About a dozen volunteers in yellow-and-grey uniforms marked “Bogotá” are holding the gate against a crowd of several hundred demanding to be let in. It is not a riot, but the usual weekend procedure at the slopes of Mt. Monserat in Bogota. The Colombian holidaymakers are cheerful. The have brought their children, water bottles, snacks and votive candles. All the latter can also be purchased along the steep path up Mt. Monserrat once the gate is opened for a brief period to let in the next batch of people. “…completely full…,” we hear a loudspeaker murmur, and indeed, after half an hour walking in merry atmosphere the stream of Sunday pilgrims comes to a standstill. There are juice stalls and chicken roasters, but no way up. About 400 m above Bogotá we have stunning views over the city, but there’s an uphill queue of thousands between us and the summit with its pilgrim church.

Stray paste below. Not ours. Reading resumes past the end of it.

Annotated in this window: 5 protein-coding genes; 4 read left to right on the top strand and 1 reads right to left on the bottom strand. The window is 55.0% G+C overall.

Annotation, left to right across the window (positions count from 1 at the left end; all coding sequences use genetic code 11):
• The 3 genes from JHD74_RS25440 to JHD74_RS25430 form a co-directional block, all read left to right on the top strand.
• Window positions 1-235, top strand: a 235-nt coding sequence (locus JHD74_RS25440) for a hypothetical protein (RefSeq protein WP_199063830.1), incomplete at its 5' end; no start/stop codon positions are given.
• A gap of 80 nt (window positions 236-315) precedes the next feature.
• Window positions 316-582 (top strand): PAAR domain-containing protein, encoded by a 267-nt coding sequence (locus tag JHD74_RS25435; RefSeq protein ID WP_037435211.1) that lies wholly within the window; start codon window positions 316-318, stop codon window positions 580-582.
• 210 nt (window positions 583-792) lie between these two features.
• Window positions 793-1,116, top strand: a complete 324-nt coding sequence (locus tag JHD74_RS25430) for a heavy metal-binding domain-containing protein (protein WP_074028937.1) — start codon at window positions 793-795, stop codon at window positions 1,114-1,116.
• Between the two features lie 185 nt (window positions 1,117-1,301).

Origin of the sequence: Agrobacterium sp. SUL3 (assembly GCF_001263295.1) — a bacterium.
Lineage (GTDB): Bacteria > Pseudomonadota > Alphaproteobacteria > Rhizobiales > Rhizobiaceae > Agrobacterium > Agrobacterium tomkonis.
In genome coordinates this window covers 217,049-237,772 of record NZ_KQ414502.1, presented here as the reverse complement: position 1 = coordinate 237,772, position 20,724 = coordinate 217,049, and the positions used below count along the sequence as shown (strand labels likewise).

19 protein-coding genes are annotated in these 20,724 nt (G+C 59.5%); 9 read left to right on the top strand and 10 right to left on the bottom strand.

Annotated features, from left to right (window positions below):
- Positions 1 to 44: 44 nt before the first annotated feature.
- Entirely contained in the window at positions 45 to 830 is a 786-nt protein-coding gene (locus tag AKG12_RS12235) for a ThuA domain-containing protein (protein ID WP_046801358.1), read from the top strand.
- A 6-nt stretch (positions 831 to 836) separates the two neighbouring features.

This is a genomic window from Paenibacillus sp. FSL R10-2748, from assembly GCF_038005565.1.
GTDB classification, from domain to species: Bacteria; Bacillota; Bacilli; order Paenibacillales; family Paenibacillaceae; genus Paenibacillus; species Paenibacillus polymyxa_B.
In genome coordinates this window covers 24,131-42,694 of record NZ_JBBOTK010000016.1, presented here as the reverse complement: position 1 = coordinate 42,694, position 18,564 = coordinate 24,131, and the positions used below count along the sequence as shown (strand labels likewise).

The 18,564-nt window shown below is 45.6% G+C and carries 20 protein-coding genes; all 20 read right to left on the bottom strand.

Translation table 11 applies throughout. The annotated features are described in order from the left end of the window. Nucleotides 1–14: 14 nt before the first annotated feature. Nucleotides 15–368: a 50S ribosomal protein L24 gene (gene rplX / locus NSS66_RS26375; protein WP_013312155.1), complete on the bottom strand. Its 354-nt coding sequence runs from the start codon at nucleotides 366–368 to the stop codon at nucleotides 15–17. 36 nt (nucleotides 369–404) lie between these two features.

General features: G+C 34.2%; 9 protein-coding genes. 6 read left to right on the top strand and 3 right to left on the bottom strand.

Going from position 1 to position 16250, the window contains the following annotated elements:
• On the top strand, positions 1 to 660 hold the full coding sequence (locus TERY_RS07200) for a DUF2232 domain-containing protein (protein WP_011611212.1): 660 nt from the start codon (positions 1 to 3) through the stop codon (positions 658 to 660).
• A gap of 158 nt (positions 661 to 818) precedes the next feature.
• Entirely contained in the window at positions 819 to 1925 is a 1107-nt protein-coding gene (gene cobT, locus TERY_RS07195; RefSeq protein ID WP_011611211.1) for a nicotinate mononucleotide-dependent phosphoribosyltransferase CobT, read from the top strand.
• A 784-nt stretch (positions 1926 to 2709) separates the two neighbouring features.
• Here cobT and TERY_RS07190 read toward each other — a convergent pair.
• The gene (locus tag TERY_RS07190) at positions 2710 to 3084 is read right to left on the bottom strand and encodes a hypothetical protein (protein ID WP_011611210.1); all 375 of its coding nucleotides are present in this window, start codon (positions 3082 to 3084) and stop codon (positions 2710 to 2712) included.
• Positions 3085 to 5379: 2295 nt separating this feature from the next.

The Bogota Gold Museum
A few hours later, the Bogotá Gold Museum doesn’t quite have to close its doors, but there’s a steady stream of visitors both international and domestic as entry is free on Sundays.
Three floors of exhibitions explain the techniques of gold-smithery, the style of all the pre-Columbian tribes of Colombia and the myths and symbols associated with the artefacts. Only the most beautiful and interesting pieces of a collection of 50,000 are exhibited. So many ancient gold artefacts does the museum possess that one installation consists of a room densely hung with “second rate” gold amulets, jewellery, breast plates and ornaments that any European museum could be proud of.
We have travelled on to Medellin in the meanwhile and are now in the Zona Cafetera, Colombia’s main coffee growing area.